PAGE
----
BOWLING GREEN, Ohio — Bowling Green State University issued a statement Thursday in support of Collin's Law, which would address hazing on college campuses.
The statement reads as follows:
“The recent tragic student death and alleged hazing incident at an off-campus event in Bowling Green is devastating for our community. Hazing is intolerable and has no place at Bowling Green State University, on college campuses or in communities across Ohio. Bowling Green State University, along with all of our public universities in Ohio, strongly reaffirms its support for Collin’s Law and will work tirelessly to help secure its passage.
BGSU especially appreciates the leadership and support of our legislative delegation, including Sen. Theresa Gavarone, Rep. Haraz Ghanbari and Rep. D.J. Swearingen, of this issue. Senators Gavarone and Kunze introduced the legislation yesterday, and Representative Ghanbari has circulated at co-sponsor request to reintroduce similar legislation. Statewide anti-hazing reform will make a difference, and BGSU will continue to take action to address hazing on its campuses.”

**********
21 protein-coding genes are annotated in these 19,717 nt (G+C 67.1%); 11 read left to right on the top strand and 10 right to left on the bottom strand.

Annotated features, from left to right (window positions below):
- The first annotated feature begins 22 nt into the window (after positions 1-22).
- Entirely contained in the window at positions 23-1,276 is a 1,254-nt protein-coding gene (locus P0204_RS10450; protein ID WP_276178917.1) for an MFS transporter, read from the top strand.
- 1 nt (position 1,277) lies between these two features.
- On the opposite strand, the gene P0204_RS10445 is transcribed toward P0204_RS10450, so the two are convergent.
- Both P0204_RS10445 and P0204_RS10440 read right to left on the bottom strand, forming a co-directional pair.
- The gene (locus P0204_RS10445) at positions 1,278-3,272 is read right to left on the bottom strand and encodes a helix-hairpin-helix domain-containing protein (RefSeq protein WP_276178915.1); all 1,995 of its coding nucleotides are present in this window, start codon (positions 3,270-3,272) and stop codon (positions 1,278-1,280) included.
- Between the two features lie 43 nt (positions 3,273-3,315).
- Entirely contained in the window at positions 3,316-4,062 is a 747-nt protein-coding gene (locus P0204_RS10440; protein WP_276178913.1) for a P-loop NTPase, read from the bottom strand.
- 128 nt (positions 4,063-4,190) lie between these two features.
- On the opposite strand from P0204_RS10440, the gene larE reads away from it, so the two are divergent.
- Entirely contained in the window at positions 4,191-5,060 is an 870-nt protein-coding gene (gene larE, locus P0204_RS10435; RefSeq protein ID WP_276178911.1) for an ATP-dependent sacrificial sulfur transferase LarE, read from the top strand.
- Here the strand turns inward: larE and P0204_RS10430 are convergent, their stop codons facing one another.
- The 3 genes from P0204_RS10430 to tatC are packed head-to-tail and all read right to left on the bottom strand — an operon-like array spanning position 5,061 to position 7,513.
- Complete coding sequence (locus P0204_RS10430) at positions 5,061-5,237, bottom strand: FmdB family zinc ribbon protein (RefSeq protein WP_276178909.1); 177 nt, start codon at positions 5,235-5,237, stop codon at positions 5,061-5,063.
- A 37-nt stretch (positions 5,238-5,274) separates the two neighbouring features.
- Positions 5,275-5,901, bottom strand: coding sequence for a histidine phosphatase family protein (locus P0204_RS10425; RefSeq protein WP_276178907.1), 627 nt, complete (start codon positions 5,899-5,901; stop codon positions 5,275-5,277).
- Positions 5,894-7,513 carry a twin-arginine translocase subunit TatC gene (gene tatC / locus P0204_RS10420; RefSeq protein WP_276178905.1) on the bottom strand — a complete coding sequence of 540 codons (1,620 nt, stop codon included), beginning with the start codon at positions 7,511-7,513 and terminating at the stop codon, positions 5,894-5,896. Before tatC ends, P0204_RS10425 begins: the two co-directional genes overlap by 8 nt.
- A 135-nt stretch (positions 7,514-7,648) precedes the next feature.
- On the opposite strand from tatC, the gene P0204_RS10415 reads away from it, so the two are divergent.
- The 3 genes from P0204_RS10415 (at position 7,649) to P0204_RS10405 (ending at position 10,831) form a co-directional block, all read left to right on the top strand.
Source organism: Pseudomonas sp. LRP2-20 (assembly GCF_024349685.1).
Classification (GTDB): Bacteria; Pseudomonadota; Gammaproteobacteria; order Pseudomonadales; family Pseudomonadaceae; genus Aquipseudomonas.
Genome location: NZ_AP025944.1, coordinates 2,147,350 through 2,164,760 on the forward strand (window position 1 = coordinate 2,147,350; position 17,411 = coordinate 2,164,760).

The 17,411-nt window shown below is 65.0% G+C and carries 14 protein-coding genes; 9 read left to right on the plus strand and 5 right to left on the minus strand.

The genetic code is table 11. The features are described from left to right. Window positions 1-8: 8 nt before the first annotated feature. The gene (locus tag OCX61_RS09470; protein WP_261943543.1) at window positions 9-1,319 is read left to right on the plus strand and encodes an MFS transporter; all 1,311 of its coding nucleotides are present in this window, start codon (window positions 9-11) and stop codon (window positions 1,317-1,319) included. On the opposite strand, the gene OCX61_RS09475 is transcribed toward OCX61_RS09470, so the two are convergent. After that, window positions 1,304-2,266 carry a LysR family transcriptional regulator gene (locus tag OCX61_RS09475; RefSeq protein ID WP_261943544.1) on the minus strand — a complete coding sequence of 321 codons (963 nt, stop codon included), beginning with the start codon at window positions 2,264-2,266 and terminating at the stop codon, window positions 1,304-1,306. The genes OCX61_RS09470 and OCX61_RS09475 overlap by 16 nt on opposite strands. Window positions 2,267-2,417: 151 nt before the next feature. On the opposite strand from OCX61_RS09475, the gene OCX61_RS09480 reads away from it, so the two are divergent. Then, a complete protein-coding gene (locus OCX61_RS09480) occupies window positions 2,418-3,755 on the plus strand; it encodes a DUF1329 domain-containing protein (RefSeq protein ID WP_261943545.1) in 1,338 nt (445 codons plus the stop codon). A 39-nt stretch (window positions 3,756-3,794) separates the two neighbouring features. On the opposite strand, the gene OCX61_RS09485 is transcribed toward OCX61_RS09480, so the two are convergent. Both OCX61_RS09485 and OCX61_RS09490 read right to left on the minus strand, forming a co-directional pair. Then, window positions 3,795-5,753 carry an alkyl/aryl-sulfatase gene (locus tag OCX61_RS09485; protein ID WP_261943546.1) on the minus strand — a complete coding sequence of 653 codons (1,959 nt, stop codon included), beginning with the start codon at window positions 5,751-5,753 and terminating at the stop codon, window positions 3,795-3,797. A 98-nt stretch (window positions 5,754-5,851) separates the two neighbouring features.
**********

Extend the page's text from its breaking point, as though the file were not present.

The statement comes a week after BGSU student Stone Foltz died in an alleged alcohol-related incident at the Pi Kappa Alpha fraternity house.
A new version of Collin’s Law was introduced to Ohio’s General Assembly this week after it stalled in the Senate Education Committee in December.
State Sen. Stephanie Kunze (R-Hilliard) announced her plan to reintroduce the bill, alongside State Sen. Theresa Gavarone (R-Bowling Green), during a news conference Wednesday morning.
Collin’s Law would be the state’s new anti-hazing legislation if it passes, increasing penalties for those involved in hazing incidents on or off-campus to felonies. It would provide more education to parents and students regarding what hazing is and will increase transparency within institutions about past violations of conduct.